I don't usually bother to write reviews, preferring to let people make up their own minds, but this book is horrible. I felt like I was in a high school locker room listening to egocentric half truths driven more by an insecure need to impress than intelligence. I truly hope this is an inaccurate portrayal of the brave men and women of the armed services. Surely the "military elite" have more to offer than bar fights and chest thumping. Don't waste your money!
The only things disappointing about this book is that it ends. I have no military back ground to speak of. However, this book made me a better man. I listened to it in 3 days. I could not put it down. Howard Wasdin is an amazing man. I learned a lot from him. I highly recommend this book!
The first third of this book is about his childhood. I don't care that his dad beat him, sorry.
The second third is cool seal stuff.
The thrid third of this book is about how he became a chiropractor.
There are serveal weird product placment ads for sunglasses and boots sprinkled through out the book. Is that the new thing? Product placement in books, really?
The dude is a bad ass hero. Cool. His book is a "meh" at best.
I love Audiobooks. I listen to roughly 50-100 hours a month. It's a good thing I work for Audible!
I really wanted to like this book. I love books on military history, but this one had me constantly rolling my eyes. It features many re-hashed stories of former SEAL exploits that I've seen over the years on documentaries on the History Channel.
Many of the details are pretty superficial and many of Wasdin's personal anecdotes and timeline are pretty shaky - to the point where I was beginning to wonder if this guy was the 'real deal' (as far as I can tell - he is, but many of the sites I found were either referring to his book, his own site, interviews or of questionable origin). Regardless, I'll accept the claim at face value and I thank Mr. Wasdin for his service and sacrifice for our country.
If you're looking for better books on this topic and in this genre, I would absolutely suggest "The Heart and the Fist: The Education of a Humanitarian, the Making of a Navy SEAL" by Eric Greitens, "One Bullet Away: The Making of Marine Officer" by Nathaniel Fick or "With the Old Breed: At Peleliu and Okinawa" (although the Narration is pretty bland).
i buy at least one hundred books a year. of all types. just want a good story with a good reader. not so complicated.
I was hoping that this book would really explain what it was to be a SEAL. Wasn't really interested in his personal life. May be the right book for someone else, especially a Christian who won't mind the "life lesson" in the second half.
The author relays his life tale from the hardships and tragedy of childhood to the accomplishments he attained as a Navy Seal. For that I commend the author. What I didn't like was the course language and format, and performance. I was really turned off by the character of the author reflected in his story. Not necesarily something I would want to inspire my teenaged son who wants to go into the military. I enjoyed "The Heart and the Fist" by Eric Greitens, another story of a Navy Seal, much more than this book, though both had some similar redeeming qualities.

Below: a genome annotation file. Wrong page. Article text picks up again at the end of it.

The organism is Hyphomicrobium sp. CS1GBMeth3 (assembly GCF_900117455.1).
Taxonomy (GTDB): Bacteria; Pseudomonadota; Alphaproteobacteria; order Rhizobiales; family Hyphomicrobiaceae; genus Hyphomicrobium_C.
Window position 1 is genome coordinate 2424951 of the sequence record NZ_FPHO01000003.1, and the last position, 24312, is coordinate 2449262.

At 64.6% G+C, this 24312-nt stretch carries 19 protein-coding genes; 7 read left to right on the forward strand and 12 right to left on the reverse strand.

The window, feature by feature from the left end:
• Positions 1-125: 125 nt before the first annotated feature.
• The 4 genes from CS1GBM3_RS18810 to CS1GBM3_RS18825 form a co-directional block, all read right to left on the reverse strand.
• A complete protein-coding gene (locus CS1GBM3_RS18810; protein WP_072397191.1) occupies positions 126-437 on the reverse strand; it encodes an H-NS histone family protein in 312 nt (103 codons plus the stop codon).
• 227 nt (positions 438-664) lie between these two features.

I have a hard time reading/listening to true fiction books. I think this is because my main reason for reading is to learn and not necessarily just for enjoyment, although I do read many historical fiction books. Favorites history/biography books and science/tech info books.
I'm not one to listen to books twice, but if I were forced to do it this would be toward the top of the list.
Of course Wasdin
When the seals tied up the family living next door when they are in samolia so they wouldnt have to worry about the family attacking them while the seals gave their child antibiotics and saved his gangrenous legs from killing him.
In the end the auther is a very unbiased guy who realizes there is more to life than the military but tells a great story about a bunch of amazingly dedicated,crazy,heroic people.
The story of the training in the first half was interesting; the action in the field much less so. What was really discordant was the use of derogatory terms to describe the enemy.
Well, it's a decent enough "story", but it's not all about SEAL Team Any Number...it's about Howard Wasdin...from being whooped on by a (tough?) stepdad to his spiritual "release" as a chiropractor. I'm guessing the book was written as a general auto-biography of Wasdin, interesting as that might be, and when the UBL drama came about, perhaps re-packaged as a (specifically) SEAL Team Six memoir. There's a fair amount of ST6 commentary, but it's more story telling than operational insight. Whatever floats your (inflatable) boat, I suppose.
Reading the other critiques, I don't know if Wasdin is or isn't what he says he was. If you care about that, do some research before buying the book. If you don't care, it's a quick and easy listen...I suppose.